Offset accounts – God’s gift to mortgage strategy! (Ep.48)

This week we return to our podcast episodes recorded prior to Coronavirus. In this episode, we discuss offset accounts, God’s gift to mortgage strategy!

The effective use of offset accounts is one of our Top 5 strategies for creating wealth through property, it greases the wheels of the other mortgage strategies – optimisng tax deductions, ability to hold and accumulate property, money management system, risk management and offset accounts.

In this episode David Johnston, Cate Bakos and Peter Koulizos take you through: 

  1. Optimising tax deductions, how utislising your offset account will help you to save tens of thousands in future tax deductions over your lifetime. 
  2. How offset accounts can help you to hold property you would have otherwise needed to sell. This alone may add $1,000,000 to your bottom line in retirement.  
  3. Calling all upgraders, how you can put your best foot forward and maximise your ability to keep your current home as an investment when you upgrade. 
  4. Why offset accounts and your mortgage strategy are fundamental to your risk management.  Counter intuitively, as we have said for a long time, a lower forced payment allows you to build up more savings via your offsets without costing extra interest, allowing you to build up savings buffers and have additional surplus monthly cash flow.  
  5. The government and banks targeted mortgages during this crisis to help the economy. Great to see the government and banks get on board with our long-held mortgage strategy during a crisis! 
  6. An offset account is not the same as redraw; and misappropriation could not only cost you tax deductions, you might also get in trouble with the ATO! There is a critical difference which confuses many and could cause you to fail the ‘purpose test’. 
  7. How offset accounts provide the platform for your Money Management System  
  8. Many lenders now offer multiple offset accounts that can be linked to the one loan keeping more dollars in your pocket through interest savings and better tracking of your spending.  
  9. Interest earning accounts V offset accountand why an offset account has greater financial benefits to you.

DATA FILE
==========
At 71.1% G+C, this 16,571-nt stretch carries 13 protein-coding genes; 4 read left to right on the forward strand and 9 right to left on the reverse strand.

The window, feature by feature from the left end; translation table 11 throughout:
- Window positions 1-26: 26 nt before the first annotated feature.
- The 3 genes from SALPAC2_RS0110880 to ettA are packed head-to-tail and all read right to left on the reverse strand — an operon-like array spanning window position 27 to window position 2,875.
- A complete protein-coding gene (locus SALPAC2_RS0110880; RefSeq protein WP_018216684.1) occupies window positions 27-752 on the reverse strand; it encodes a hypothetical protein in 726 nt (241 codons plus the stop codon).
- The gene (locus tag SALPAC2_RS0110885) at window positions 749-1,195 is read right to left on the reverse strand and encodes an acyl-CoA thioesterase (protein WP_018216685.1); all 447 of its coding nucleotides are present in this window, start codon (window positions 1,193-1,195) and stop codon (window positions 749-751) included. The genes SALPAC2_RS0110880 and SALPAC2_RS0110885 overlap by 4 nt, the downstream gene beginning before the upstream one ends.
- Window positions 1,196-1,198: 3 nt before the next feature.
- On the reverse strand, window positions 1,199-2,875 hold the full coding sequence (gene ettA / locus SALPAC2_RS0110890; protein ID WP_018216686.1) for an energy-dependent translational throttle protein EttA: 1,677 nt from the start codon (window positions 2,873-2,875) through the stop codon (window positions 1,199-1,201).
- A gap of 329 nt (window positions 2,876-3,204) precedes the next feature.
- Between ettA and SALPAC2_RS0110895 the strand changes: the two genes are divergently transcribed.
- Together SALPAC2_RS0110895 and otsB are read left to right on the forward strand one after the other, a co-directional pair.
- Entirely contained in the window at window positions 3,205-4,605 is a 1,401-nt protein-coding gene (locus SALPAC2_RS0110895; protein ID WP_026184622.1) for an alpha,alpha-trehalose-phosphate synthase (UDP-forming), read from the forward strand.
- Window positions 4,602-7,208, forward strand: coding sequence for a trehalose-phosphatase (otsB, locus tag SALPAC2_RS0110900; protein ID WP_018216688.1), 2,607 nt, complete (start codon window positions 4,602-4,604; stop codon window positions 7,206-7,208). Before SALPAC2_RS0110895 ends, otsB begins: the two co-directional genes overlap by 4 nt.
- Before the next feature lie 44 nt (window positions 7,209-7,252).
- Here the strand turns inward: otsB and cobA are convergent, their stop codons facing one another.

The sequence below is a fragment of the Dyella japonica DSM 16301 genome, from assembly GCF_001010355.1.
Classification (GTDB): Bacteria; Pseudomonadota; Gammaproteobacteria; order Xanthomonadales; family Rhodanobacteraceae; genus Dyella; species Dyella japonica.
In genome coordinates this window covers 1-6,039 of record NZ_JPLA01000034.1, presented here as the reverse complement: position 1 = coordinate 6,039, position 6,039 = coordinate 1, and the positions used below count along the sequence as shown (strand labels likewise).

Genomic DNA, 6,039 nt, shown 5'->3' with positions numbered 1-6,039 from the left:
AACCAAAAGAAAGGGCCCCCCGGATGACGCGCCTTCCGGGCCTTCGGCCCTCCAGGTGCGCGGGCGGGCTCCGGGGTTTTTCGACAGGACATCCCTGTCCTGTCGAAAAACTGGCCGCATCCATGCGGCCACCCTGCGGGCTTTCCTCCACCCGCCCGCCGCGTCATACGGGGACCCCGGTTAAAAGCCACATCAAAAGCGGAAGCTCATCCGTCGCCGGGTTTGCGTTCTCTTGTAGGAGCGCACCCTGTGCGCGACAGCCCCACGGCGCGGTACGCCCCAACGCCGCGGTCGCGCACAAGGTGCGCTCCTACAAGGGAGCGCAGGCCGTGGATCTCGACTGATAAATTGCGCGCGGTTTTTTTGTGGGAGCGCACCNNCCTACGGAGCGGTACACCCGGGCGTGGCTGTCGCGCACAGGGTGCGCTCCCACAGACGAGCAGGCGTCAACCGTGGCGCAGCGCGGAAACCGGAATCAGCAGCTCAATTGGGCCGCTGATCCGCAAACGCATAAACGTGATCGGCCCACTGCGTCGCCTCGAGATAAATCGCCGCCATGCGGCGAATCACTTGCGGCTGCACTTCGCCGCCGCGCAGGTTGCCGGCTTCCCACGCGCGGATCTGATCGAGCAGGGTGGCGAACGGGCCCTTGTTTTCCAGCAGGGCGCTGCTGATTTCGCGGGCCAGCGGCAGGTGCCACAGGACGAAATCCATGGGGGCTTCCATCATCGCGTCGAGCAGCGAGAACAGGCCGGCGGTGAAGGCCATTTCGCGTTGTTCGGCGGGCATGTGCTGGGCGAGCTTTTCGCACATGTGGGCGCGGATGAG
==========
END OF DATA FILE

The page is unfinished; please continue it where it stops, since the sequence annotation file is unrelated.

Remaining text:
10.  Interest only V principal and interest – How your repayment strategy can provide you with choice and flexibility whilst optimising your tax deductions, managing risk, growing your cash savings buffer, and enhancing your ability to keep and accumulate property. Counter intuitively, sometimes paying less is more in the long run – if you are using offset accounts of course.  
  11. And of course, our ‘gold nuggets’! 

We wish you and your families the best of health and say a big thank you to all our health workers during this time. 

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Show notes

  • What is an offset account – the grease of the wheels of all the mortgage strategies. It’s a savings account that reduces interest payable on your mortgage, in the same way as if you are repaying mortgage directly into the loan. It is a separate account to your loan and it is in credit. There is no detrimental impact in terms of tax deductions, ability to hold property and build up your available funds buffer for risk management.  
  • Tax deductions – If you’ve paid down your mortgage, you can’t just redraw the money back out and claim it as a deduction on that property, because it fails the ATO purpose test. By putting your savings into an offset account, you preserve the ability to claim those deductions. What determines the tax deduction is not what the money is secured against or where the money comes from, it is what the money is spent on.